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From urban reforms to costs: All you need to know about Smart cities

India plans to build 100 so-called smart cities by 2022 to help accommodate its swelling urban population.

india Updated: Jan 28, 2016 14:22 IST
HT Correspondent
India plans to build 100 so-called smart cities by 2022 to help accommodate its swelling urban population.
India plans to build 100 so-called smart cities by 2022 to help accommodate its swelling urban population.(Reuters Photo)

India plans to build 100 so-called smart cities by 2022 to help accommodate its swelling urban population, which is set to rise by more than 400 million people to 814 million by 2050. Here is a ready reckoner on the futuristic project, one of Prime Minister Narendra Modi’s big-ticket ideas to propel India into the league of developed nations.

What is a Smart City?

The term broadly denotes an urban area that provides world-class, sustainable infrastructure to give a decent quality of life to its citizens. Infrastructure will include uninterrupted clean water and power supply, gleaming roads, high-speed internet, automated waste disposal, sustainable public transport, affordable housing and digitised public services.

How does a city qualify?

The central government wants to cover 100 cities by 2020. Cities will compete on a variety of matrices, including urban reforms and their plan of action in four key areas -- Swachh Bharat, Make in India, good governance (modern accounting system, rationalisation of property taxes) and e-governance. Competing cities will offer ideas on how they plan to become smart which the Union ministry of urban development will then evaluate.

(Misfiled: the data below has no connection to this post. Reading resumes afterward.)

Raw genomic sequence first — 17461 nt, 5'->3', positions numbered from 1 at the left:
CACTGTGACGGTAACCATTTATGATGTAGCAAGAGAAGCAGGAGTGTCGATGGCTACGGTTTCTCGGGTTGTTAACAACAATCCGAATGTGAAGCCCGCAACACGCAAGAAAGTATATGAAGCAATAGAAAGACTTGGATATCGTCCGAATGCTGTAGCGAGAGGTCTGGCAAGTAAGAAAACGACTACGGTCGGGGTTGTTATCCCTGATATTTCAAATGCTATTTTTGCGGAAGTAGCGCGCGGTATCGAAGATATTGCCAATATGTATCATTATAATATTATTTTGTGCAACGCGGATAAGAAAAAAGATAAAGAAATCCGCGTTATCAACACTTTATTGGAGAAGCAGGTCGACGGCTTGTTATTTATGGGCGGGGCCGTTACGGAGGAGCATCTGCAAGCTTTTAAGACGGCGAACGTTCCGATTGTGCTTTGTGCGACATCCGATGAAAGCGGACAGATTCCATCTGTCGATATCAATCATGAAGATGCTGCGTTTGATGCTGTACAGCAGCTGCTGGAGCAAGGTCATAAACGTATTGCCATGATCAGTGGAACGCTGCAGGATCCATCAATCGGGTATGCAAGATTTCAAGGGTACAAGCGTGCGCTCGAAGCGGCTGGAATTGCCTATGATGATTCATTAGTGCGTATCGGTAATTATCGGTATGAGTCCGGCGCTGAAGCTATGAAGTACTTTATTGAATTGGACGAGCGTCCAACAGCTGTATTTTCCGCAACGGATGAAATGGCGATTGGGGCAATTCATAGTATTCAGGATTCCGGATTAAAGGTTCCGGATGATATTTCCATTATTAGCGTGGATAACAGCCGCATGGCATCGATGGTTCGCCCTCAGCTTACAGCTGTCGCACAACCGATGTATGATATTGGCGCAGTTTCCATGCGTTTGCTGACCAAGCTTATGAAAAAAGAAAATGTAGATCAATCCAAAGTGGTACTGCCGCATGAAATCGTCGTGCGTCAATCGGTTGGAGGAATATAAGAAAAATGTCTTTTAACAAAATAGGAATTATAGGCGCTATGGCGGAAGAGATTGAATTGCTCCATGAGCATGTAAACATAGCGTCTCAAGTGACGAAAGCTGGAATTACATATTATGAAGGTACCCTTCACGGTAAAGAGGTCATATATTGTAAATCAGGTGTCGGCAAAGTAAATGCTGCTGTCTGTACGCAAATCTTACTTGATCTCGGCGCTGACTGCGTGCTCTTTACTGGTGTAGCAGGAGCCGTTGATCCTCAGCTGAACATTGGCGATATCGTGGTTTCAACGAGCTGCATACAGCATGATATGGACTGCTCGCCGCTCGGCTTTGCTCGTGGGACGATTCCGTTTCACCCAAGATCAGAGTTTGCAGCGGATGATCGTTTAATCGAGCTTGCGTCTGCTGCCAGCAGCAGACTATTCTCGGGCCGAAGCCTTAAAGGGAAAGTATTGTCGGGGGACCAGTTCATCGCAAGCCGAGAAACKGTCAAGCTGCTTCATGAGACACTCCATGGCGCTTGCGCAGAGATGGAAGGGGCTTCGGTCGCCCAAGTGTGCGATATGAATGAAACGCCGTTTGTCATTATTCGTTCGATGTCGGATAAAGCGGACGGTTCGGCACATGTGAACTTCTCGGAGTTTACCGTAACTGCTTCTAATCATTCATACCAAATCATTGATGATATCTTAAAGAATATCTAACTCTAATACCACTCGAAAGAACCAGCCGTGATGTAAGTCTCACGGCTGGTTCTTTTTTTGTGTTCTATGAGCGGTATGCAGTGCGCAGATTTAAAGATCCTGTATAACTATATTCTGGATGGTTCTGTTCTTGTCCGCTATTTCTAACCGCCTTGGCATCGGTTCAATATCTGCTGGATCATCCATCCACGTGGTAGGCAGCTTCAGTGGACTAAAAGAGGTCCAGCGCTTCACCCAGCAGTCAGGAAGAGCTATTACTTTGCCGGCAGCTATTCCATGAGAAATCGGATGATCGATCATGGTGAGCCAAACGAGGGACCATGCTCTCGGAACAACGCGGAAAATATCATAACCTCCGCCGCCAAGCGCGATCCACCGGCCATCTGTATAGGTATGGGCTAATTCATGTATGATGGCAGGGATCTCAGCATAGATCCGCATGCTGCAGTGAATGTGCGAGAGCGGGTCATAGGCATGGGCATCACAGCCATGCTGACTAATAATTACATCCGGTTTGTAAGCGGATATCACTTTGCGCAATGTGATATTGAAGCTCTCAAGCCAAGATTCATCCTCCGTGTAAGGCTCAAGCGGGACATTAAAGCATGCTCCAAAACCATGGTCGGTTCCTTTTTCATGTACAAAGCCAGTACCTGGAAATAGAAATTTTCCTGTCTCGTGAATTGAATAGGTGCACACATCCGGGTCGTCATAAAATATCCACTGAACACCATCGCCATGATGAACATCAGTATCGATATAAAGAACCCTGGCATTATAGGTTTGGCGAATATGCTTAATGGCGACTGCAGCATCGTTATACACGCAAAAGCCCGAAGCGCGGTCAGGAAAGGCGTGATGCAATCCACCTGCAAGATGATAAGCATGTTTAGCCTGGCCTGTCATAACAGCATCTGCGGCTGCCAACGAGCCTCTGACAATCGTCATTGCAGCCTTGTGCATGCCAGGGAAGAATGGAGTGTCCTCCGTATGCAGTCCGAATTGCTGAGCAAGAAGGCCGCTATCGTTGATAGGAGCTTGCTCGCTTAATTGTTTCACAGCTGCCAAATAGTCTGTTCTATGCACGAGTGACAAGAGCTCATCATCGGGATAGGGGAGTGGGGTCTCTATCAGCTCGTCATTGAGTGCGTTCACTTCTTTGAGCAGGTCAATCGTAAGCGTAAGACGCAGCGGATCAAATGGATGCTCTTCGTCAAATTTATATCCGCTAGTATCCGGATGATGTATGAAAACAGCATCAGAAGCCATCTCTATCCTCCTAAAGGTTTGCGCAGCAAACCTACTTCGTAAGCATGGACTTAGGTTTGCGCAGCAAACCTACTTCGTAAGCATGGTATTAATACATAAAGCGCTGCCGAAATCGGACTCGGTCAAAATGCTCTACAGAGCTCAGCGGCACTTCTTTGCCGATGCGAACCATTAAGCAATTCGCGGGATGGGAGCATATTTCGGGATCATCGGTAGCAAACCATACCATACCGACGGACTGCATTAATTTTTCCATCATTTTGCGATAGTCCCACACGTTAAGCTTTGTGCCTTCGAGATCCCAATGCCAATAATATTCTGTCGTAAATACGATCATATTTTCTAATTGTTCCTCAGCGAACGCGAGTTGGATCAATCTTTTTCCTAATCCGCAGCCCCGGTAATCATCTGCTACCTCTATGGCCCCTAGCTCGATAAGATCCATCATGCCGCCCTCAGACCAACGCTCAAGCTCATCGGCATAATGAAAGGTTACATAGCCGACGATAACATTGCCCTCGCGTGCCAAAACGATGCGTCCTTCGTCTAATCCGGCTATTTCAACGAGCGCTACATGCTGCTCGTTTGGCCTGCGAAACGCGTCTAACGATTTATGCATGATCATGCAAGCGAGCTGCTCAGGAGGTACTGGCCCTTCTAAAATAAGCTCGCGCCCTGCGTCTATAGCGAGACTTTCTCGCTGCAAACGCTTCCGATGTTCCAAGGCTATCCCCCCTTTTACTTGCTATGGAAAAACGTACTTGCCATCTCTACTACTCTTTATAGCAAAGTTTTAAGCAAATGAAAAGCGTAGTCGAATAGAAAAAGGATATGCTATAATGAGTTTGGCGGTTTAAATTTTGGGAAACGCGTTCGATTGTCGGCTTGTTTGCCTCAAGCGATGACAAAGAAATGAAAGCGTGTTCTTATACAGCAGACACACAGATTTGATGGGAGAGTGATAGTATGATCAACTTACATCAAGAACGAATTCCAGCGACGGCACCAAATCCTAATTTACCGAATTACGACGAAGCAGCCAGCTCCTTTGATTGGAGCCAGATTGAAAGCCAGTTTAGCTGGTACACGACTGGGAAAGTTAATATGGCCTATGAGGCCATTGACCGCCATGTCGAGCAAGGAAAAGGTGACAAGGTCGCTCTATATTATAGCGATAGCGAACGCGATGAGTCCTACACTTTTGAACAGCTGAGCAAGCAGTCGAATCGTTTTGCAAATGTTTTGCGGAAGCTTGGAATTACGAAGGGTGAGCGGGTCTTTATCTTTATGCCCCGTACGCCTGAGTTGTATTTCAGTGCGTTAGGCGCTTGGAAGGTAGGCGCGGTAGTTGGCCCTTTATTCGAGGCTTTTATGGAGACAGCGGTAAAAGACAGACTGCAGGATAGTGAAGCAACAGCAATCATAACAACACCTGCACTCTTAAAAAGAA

Who pays for all this?

The Centre and states will equally split the overall cost of the project estimated at Rs 96,000 crore. The central government will provide on an average Rs 100 crore per chosen city per year. The project cost of each smart city will vary depending upon the level of ambition, model, capacity to execute and repay.

What are the hurdles?

Raising funds is the key challenge as also is developing older cities with limited scope to overhaul. Heavily populated areas may need complete rebuilding which will then involve temporarily rehabilitating people and, in some cases, acquiring land.